LinuxCon: Let's Get Together: Coordinated Software Releases, The Linux Ecosystem and the Impact on the Global Marketplace (liveblog)
September 23, 2009 1 Comment
Keynote – Mark Shuttleworth
* Open Source has the power to “end up defining the experience that the average person has when they turn on their computer”
* For every 1 Ubuntu alpha user there are about 10 beta users and then about 100 final release users.
* There’s a disdain about marketing for some in Open Source… but if you’re doing it right, it shouldn’t be seen as “marketing”, but talking about something you’re passionate about.
* We’ve seen many high profile projects move to time based releases – Mark calls this project cadence.
* For an enterprise Linux distro, Ubuntu research seems to indicate that a 2 year release cycle makes the most people happy.
* It turns out that for the most part, distro’s do not compete on which has the latest version of product $X. I can see some major exceptions here though.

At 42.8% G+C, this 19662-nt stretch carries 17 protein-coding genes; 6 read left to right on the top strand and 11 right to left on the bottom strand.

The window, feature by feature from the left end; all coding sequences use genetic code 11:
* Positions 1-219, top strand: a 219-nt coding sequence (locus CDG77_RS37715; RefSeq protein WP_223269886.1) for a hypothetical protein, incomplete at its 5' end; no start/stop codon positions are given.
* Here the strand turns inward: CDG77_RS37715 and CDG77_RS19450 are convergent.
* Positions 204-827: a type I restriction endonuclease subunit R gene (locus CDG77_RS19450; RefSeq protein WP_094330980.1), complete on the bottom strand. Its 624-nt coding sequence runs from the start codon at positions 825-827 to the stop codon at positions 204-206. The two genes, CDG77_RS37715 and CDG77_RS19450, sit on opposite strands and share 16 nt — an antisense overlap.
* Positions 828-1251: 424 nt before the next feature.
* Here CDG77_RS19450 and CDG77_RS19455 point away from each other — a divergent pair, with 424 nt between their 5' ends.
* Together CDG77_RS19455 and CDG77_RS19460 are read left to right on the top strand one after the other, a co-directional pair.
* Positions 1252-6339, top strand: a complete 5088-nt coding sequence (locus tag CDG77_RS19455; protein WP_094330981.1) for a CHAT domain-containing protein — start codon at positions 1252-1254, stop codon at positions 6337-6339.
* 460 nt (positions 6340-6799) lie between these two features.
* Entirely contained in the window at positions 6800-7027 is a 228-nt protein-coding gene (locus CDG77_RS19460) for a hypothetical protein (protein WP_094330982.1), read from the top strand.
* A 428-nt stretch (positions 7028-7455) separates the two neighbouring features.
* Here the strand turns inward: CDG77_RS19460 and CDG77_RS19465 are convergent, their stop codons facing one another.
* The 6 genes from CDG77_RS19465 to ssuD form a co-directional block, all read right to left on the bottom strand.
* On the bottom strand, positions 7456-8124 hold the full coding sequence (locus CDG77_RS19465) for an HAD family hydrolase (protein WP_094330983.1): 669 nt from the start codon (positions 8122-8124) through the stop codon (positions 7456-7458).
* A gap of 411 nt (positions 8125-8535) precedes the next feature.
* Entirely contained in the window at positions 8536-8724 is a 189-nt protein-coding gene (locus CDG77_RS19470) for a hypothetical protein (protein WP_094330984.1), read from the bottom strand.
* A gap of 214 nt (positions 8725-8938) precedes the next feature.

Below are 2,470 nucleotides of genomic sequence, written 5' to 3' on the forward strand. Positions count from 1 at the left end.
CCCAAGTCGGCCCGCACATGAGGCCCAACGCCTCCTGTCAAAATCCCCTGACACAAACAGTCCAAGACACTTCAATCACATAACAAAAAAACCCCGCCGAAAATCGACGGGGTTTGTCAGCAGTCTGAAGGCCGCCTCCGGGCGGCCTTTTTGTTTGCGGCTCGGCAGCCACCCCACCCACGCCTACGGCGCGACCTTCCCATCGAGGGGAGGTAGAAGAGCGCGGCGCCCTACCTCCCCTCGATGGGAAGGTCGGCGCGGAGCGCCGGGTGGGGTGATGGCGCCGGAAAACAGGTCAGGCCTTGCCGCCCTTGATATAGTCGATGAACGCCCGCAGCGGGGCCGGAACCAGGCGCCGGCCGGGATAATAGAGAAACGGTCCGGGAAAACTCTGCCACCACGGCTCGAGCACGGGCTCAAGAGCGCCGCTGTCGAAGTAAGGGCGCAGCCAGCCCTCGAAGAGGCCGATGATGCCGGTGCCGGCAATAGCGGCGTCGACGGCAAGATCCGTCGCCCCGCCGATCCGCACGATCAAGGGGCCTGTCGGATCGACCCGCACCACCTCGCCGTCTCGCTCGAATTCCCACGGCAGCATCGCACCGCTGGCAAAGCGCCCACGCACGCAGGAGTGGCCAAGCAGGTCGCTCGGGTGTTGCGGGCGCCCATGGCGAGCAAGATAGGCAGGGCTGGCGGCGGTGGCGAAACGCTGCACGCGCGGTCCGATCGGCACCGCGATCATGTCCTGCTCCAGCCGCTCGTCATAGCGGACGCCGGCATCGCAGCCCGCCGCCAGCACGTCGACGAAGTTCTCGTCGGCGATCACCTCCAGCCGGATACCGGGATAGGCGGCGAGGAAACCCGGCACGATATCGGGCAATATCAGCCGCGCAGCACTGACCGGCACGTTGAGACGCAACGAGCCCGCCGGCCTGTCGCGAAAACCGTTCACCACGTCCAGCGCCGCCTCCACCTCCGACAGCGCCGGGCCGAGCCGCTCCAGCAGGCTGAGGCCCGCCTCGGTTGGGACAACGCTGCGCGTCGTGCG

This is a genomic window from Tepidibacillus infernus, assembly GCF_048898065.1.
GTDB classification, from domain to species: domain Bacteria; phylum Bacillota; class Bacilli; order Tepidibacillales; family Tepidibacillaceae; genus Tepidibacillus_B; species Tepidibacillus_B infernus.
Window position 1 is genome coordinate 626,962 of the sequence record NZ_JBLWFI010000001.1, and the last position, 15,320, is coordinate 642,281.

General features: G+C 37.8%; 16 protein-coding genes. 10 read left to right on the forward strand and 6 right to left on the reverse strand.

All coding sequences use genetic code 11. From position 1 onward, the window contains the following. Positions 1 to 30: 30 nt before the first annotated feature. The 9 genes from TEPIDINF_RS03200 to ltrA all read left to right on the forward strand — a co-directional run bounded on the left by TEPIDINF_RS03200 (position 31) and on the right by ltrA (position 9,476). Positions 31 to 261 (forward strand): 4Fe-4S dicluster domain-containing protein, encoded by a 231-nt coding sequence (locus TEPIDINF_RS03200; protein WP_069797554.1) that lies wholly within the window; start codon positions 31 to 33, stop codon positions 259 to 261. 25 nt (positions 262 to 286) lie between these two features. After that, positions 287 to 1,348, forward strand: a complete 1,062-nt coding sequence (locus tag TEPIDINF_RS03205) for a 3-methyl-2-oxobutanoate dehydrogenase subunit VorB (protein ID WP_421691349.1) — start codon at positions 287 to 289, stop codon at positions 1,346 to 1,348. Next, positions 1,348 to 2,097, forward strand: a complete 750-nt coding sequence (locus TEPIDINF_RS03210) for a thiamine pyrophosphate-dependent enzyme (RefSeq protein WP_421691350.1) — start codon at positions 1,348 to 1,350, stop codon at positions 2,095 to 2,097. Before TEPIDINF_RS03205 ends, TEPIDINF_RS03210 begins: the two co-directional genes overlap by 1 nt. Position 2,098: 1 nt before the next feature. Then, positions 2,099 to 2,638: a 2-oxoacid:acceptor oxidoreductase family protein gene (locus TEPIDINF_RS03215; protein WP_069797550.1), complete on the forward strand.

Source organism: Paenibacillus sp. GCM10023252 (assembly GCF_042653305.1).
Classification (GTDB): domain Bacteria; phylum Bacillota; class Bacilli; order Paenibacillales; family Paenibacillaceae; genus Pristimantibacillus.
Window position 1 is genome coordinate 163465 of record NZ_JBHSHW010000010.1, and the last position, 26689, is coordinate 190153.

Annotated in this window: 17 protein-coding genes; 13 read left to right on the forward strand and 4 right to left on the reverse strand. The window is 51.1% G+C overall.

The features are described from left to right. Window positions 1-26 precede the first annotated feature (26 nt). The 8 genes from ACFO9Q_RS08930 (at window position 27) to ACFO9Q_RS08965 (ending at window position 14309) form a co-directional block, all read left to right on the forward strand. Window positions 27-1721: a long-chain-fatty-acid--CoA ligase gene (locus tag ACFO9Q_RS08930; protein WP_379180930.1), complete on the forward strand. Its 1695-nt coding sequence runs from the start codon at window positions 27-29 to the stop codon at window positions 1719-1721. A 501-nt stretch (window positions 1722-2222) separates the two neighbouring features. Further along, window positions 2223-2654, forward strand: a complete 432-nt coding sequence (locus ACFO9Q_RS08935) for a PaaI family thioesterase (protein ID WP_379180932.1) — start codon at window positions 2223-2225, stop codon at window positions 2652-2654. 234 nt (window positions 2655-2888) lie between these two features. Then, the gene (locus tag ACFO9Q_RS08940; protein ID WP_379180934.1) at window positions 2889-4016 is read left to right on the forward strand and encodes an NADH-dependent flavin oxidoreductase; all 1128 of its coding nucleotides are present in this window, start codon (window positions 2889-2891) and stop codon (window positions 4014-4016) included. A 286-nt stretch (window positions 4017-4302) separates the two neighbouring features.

* Automated testing should be seen as critical. Mark sees a clear difference in projects that fully support a make check and those that don’t.
* There are at times a huge chasm in Open Source projects between in the inside “cabal” of trusted contributors and people who are new and interesting in contributing code. Mark sees automated test suites as a potential way to mitigate this.
* As Open Source becomes more mainstream, the gap between “users” and “developers” is going to continually widen. Automated crash reporting integrated into source management can help here.
* We have to ensure the software we create can compete with the best of breed solutions, proprietary or otherwise.
* Note: The Linux sound subsystem has really been taken a beating at LinuxCon
* Cadence, Quality and Design are the points Mark wanted to drive home.
This keynote wraps up the event. I’ve really enjoyed LinuxCon and look forward to attending the event again next year (in Boston). Kudos to the Linux Foundation.